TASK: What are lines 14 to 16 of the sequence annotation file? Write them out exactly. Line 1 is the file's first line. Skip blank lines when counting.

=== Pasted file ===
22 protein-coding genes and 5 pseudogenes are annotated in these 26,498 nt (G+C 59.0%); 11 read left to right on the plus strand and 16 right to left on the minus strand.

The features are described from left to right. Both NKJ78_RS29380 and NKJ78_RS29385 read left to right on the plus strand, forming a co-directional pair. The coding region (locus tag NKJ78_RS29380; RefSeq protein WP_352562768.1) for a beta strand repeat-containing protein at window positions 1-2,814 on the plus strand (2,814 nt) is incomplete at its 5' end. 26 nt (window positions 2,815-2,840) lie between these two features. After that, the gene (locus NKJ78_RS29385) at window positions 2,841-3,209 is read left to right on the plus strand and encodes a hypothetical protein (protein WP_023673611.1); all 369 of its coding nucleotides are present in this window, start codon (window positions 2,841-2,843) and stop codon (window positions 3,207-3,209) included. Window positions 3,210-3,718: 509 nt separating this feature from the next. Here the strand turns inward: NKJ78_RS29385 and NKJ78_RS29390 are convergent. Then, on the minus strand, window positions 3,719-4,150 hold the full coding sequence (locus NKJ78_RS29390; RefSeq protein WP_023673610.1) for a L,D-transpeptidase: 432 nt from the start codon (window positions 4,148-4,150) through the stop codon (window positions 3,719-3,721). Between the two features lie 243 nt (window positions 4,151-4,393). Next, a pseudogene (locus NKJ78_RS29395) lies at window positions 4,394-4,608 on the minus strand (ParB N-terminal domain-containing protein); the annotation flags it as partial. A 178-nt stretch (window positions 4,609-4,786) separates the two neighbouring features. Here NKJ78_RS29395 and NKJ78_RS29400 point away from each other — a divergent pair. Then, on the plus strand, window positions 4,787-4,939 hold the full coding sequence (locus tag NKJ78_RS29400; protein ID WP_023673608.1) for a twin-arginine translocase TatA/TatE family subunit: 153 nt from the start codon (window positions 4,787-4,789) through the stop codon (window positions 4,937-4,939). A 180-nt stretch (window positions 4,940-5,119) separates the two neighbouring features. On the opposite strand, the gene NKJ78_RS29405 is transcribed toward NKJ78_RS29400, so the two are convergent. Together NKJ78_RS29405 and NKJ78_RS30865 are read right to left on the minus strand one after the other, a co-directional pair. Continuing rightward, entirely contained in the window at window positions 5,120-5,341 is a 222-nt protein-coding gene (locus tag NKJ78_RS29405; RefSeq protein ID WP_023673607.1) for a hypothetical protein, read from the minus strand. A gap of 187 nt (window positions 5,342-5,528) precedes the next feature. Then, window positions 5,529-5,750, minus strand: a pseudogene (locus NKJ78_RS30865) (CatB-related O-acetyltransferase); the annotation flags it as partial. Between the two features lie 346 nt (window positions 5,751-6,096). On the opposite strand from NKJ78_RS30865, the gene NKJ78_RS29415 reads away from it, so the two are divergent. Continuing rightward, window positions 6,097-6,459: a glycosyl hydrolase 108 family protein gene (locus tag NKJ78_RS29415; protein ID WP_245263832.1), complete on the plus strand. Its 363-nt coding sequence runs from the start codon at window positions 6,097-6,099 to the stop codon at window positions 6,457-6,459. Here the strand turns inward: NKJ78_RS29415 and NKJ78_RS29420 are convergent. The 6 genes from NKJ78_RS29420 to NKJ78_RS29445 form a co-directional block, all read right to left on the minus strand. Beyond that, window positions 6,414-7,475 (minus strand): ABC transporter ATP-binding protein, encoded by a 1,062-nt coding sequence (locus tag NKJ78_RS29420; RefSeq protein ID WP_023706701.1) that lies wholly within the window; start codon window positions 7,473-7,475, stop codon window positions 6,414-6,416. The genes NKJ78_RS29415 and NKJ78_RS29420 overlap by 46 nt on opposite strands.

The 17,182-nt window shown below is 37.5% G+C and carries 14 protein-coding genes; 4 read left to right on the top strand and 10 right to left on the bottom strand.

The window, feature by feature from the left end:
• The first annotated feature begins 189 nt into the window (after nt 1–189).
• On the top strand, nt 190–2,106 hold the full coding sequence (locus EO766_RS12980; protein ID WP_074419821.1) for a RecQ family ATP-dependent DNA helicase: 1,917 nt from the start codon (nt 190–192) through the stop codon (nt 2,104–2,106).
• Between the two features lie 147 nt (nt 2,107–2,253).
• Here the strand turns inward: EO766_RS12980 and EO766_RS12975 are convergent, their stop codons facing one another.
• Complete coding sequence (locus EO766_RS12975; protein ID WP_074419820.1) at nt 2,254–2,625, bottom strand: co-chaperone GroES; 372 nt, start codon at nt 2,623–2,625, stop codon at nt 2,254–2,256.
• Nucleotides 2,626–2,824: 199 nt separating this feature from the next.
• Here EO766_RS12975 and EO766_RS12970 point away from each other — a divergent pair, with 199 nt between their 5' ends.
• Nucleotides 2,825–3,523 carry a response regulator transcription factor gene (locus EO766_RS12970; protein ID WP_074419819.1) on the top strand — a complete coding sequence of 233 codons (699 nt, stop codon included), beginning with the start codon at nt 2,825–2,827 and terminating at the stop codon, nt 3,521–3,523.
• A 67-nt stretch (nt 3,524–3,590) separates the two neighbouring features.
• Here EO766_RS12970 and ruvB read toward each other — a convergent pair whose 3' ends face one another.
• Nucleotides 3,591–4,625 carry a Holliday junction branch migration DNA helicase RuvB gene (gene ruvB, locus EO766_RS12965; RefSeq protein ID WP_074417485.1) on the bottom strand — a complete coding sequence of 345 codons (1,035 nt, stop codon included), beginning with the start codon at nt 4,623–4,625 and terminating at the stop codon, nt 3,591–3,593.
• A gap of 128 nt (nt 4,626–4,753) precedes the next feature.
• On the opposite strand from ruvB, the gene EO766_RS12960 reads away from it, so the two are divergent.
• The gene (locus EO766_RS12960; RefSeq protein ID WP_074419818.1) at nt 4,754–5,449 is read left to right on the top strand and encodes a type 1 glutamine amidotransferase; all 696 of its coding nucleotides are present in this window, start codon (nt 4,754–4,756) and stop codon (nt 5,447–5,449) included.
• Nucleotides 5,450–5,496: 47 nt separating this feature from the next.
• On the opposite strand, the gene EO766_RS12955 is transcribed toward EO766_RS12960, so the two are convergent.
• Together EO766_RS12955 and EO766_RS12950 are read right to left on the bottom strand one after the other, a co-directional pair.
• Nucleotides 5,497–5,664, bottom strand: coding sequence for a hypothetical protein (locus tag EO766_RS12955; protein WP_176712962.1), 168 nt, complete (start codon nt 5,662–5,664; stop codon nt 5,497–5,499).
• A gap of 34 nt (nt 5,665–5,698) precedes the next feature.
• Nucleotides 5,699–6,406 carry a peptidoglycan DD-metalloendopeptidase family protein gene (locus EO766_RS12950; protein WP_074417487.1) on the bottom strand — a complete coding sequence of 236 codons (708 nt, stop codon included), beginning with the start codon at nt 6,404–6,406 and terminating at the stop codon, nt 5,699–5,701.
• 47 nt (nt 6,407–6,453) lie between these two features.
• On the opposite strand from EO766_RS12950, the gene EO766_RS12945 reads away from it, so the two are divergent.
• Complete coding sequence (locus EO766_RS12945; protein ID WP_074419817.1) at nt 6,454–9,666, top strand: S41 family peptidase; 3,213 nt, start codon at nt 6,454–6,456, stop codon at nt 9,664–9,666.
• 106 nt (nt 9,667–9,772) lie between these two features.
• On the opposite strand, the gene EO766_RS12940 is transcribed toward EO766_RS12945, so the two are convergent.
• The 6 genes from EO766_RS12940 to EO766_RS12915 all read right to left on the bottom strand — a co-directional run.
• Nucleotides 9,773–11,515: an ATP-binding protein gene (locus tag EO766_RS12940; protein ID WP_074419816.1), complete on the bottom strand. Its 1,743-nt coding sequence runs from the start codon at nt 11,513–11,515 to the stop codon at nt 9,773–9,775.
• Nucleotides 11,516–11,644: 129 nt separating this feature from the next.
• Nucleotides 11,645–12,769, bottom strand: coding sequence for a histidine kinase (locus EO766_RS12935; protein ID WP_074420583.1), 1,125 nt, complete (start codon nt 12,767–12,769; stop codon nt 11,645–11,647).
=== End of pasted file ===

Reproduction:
• Here EO766_RS12970 and ruvB read toward each other — a convergent pair whose 3' ends face one another.
• Nucleotides 3,591–4,625 carry a Holliday junction branch migration DNA helicase RuvB gene (gene ruvB, locus EO766_RS12965; RefSeq protein ID WP_074417485.1) on the bottom strand — a complete coding sequence of 345 codons (1,035 nt, stop codon included), beginning with the start codon at nt 4,623–4,625 and terminating at the stop codon, nt 3,591–3,593.
• A gap of 128 nt (nt 4,626–4,753) precedes the next feature.